Harmik as Tom Jones


The eyes have it. They bulge, roll and leer.

The mouth has it, too. Harmik, the Tom Jones impersonator, explains the key to the pop legend's essence is looking like "the cat that ate the canary."

"It's a confidence you can't describe," he says.

Harmik's confidence booster is looking as much like the real Jones as any other human is ever likely to. Let's take the high road and skip the whole "Tom Jones: Sock or no sock?" debate. Let's just say that from the chin up it's an amazing resemblance, from the lascivious grin to the crow's feet around his eyes.

The ears aren't so easily fooled into thinking Harmik's tribute at the Four Queens is the real deal. But there are good reasons for rolling with it.

For one, the new enterprise inside the young Canyon Club is the best show bargain in town. Right now, a $29.95 ticket includes a rib-eye dinner that on its own is a deal at $6.99.

Locals who say show prices confine them to suburban casinos should swoop in to discover the relaxed vibe of the underpromoted Canyon Club. It's operated by a House of Blues co-founder but is more like the private House of Blues Foundation Room than the concert hall at Mandalay Bay.

Still, Harmik Kazanchian's long-form tribute is more narrow in appeal than the usual "Legends"-style variety format. And no other local tribute shares the odd twist of the real Tom Jones still being active on the Strip, performing at the MGM Grand several times per year (and for a $75 ticket that's still accessible compared to Celine or Elton).

If "The Voice" wasn't still knocking 'em dead at 67, the younger Harmik could be held to a lower standard. But on this night, he lacked the booming baritone that still seems to come easy to the real Jones. He cradled the melodramatic choruses to "Delilah" and "It Looks Like I'll Never Fall in Love Again" instead of belting the stuffing out of them.

(After the show, Harmik explained he had fried his voice a couple of nights prior when his monitor amps failed, and he had to get an anti-inflammatory shot. It's tough to knock him on the singing because he didn't try to keep the reviewer away. Especially when the reviewer called at the last minute after another show had cry-babied its way out of an appraisal, claiming it didn't have its best people that night. And folks think this job is so easy.)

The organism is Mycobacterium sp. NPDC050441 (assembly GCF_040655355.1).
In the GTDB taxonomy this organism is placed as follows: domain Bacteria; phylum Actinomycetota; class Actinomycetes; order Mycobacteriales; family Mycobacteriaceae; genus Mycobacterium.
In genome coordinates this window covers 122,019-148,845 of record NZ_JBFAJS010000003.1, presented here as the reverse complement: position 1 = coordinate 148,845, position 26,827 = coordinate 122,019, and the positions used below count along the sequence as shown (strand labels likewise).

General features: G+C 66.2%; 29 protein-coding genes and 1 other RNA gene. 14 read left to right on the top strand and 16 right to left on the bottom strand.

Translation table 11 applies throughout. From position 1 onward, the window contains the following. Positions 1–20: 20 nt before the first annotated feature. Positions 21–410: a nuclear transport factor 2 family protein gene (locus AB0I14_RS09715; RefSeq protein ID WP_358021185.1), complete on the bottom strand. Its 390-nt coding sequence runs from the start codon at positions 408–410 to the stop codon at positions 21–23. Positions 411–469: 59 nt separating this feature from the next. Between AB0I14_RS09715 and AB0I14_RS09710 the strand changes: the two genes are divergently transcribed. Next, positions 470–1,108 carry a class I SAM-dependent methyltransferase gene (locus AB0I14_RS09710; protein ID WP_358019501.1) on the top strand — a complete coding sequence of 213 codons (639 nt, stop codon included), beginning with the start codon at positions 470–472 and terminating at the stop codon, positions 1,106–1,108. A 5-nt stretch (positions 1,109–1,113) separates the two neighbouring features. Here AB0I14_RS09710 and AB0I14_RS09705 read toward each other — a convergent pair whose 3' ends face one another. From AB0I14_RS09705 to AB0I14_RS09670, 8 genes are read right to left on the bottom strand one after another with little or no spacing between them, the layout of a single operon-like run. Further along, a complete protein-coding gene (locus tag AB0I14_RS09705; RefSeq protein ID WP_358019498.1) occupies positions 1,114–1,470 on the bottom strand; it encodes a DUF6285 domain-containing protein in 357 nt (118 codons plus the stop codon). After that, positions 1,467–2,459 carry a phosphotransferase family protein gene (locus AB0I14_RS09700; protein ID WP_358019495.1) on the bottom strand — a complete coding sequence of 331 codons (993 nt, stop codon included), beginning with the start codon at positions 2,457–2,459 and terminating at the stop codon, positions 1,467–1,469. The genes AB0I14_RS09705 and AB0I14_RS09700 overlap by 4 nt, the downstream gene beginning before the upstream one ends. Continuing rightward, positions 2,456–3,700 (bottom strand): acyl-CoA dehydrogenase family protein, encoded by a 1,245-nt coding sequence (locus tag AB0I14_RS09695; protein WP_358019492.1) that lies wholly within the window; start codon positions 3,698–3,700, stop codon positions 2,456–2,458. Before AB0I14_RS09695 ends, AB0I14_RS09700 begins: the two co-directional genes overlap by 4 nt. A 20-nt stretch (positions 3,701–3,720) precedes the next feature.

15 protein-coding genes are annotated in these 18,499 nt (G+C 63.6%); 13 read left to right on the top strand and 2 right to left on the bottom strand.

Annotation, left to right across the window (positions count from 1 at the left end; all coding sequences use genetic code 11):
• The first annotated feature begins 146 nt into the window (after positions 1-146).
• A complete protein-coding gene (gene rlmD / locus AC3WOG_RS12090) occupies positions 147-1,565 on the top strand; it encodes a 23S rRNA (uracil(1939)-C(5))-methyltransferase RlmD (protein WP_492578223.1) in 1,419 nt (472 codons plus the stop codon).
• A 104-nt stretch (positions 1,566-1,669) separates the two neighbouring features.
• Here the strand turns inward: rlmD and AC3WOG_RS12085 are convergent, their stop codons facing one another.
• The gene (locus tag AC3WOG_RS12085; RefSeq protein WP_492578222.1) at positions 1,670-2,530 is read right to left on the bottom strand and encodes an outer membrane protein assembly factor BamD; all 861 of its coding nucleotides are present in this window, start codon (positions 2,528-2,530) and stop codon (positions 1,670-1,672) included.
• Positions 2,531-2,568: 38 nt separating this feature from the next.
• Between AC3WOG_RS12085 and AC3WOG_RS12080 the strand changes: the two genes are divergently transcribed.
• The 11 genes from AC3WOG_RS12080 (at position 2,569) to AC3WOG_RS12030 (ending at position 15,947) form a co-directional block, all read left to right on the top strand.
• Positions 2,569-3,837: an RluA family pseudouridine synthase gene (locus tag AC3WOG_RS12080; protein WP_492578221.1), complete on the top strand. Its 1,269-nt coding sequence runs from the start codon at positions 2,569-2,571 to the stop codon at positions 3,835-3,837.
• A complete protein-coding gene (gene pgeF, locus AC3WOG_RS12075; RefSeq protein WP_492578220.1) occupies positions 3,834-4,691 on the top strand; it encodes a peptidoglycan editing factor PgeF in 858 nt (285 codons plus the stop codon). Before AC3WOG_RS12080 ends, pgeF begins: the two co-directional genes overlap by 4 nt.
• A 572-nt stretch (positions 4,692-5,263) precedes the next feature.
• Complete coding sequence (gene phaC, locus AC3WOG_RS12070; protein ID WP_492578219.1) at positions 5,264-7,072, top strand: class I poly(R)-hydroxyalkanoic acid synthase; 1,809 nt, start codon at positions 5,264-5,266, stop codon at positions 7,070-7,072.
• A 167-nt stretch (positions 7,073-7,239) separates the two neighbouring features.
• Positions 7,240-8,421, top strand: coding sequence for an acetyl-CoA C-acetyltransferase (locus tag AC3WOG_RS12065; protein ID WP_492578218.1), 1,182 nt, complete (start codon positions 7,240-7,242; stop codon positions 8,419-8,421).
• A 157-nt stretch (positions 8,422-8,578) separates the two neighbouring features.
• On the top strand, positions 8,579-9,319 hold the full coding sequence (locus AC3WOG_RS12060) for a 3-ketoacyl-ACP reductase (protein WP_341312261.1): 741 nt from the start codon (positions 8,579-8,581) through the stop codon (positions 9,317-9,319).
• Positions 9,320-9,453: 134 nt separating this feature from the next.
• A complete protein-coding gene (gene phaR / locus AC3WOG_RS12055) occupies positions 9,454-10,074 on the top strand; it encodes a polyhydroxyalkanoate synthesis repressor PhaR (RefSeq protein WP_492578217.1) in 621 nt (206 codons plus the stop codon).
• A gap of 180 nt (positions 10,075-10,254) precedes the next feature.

Harmik's seven-piece band with a trio of horns is a luxury at these ticket prices. But again, the proximity of the real deal makes for tough comparisons to Jones' dynamic stage band and live show. It's admirable that Harmik tackles the cheeky "Sex Bomb" or "Tom Jones International" -- European hits known only by hard-core fans in the States -- but Harmik's band plays them like '60s arrangements; no samples or deep bass.

And while the real Jones can walk out and sing whatever he feels like, Harmik takes to overnarrating for the benefit of the marginally acquainted: "In 1966, I made this album called ..."

Fortunately, the bulk of it isn't such a dry history lesson. Harmik summons middle-age women of all ages to grab 'em some chest hair and dance along with fun throw downs such as "Hard to Handle," "Get Ready" and Prince's "Kiss."

Harmik also is great at staying in character and mimicking the Tomcat's Welsh lilt closely enough to deliver the randy entendres. In fact, it says a lot about the set's fun quotient to note there's only a couple of serious songs -- "Green, Green Grass of Home," the obligatory "My Way" -- to get in the way.

The real Jones may have earned a lion-in-winter kind of respect and credibility in recent years. But there's no need for the tribute act to copy that just yet.

 

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